Description The Kerr Mills


THOMAS KERR, founder of this family in Pictou County, had been a millwright by trade in Scotland. After settling on the east side of the Middle River, at Burnside, he built a combination saw and grist mill to service the farm community in the surrounding district. A water wheel provided the necessary power. The exact date of construction is not known, but it was likely in the 1820s. When Thomas's sons, Francis and George, were old enough, they joined their father in business, and it is said that it was they who persuaded Thomas to add a cloth mill to his other undertakings. The sons erected a building, installed the required machinery, and opened Kerr's Woolen Mill.

In the beginning, farmers brought wool to the mill to have it carded into rolls. The rolls were taken home to be spun and woven, then were returned to the mill to be dyed and finished. Spinning machinery, and later, weaving machinery, were eventually added to round out the Kerr establishment. Products included blankets, homespuns, tweeds, flannels, and stocking yarns. 

The milling operations made THomas a prosperous man among his contemporaries. His younger son, GEORGE KERR, eventually assumed sole management of the mills, and he was joined in time by three of his sons, Thomas, Robert and James. The firm became known as George Kerr & Sons.

Fire destroyed the mills in 1869, but the Kerrs rebuilt. The new facility was an improved and enlarge one, with George Kerr as the senior partner. An illustration of the second establishment appeared in the Pictou County Atlas, 1878.

[picture from the atlas]

Misfortune struck the Kerr mills again about 1880 when fire ravaged the business a second time. It dealt a severe financial blow to family finances, but the 'Kerr Brother' raised yet another enlarged mill from the ashes of the old. It was situated near the site of the old pumping station for the town of Westville, and consisted of a 3-storey woolen mill, a warehouse, a sawmill and a non-operating grist mill. Other features included a steam engine, steam heat, a water wheel, and an overhead belt and pulley system. Thirty employees could process 6,000 pounds of wool monthly into 200 yards of cloth daily. Clients came from all over Nova Scotia and as dar away as New Brunswick.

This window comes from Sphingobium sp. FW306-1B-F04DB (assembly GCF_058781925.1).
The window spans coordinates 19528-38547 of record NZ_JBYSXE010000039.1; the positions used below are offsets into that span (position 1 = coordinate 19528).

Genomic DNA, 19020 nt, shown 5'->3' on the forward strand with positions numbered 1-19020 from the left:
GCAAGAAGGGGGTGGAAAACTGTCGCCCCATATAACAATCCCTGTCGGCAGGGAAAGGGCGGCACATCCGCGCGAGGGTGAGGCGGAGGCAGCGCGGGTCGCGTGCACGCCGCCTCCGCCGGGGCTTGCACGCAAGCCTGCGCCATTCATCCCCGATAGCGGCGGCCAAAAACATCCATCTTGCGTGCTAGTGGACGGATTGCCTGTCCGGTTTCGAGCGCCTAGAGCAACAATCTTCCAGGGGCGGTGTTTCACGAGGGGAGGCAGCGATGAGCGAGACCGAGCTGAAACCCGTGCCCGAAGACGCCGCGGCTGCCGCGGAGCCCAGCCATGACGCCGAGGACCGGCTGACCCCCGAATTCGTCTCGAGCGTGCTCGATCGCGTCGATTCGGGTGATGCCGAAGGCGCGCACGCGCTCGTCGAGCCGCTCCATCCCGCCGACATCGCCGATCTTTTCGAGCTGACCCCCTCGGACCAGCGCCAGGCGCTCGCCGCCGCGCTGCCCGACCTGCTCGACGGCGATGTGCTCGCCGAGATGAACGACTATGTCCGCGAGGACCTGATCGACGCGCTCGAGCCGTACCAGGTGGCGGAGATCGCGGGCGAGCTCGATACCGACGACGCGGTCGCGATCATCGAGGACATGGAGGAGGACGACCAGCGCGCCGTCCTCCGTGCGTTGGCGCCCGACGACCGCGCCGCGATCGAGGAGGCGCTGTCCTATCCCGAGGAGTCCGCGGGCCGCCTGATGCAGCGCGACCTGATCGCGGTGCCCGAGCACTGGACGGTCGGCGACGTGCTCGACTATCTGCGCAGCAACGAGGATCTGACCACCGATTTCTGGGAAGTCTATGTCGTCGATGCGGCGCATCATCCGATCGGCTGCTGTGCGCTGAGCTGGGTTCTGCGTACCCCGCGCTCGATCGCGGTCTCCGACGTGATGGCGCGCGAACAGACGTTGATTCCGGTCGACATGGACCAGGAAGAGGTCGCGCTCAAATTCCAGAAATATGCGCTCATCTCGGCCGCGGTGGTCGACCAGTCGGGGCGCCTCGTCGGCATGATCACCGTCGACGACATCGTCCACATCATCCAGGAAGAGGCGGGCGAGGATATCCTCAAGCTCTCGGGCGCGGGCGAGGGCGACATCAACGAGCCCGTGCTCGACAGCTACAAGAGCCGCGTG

Unhappily, fire struck again. On a summery July morning in 1882, the entire operation, as well as adjoining lumber and log stockpoles and 40 acres of timber, were completely destroyed. Researches have since assumed that, this time, the Kerrs were totally ruined financially, and that the third-generation partnership of Thomas, Robert and James was dissolved; but, not so. In May, 1891, advertisements appeared in the Eastern Chronicle, New Glasgow, announcing that, like the mythological phoenic, the Kerr brothers had risen yet again from the ashes of disaster. They had assumed operation of the Rocklin Woolen Mills. On 9 July of that year, the newspaper reported in its community news that business was flourishing.

[newspaper articles]

JAMES KERR, named in the Eastern Chronicle article, above, and mentioned beforehand as the third brother in the partnership, spent his life in the milling trade. He worked in carding mills at several Pictou County sites, as well as at Antigonish, Yarmouth, Stanfield's in Truro, and Humphrey's in Moncton. In 1902, he settled at Eureka, Pictou County, where he was involved with reorganizing the Eureka Woolen Mills into the Nova Scotia Underwear Company. Kerr assumed the management of the Newfoundland Knitting Mills in St. John's in 1913, but he returned to Eureka in 1919 to enter into partnership with his son-in-law, Andrew Lynch, to establish Kerr & Lynch, manufacturers of stocking-netting and woolen goods. He died in 1929, in his 74th year, being the last in the direct line of the Kerr millwright 'dynasty.'"

File Location

Vault, Original Material

Know something about this pdf?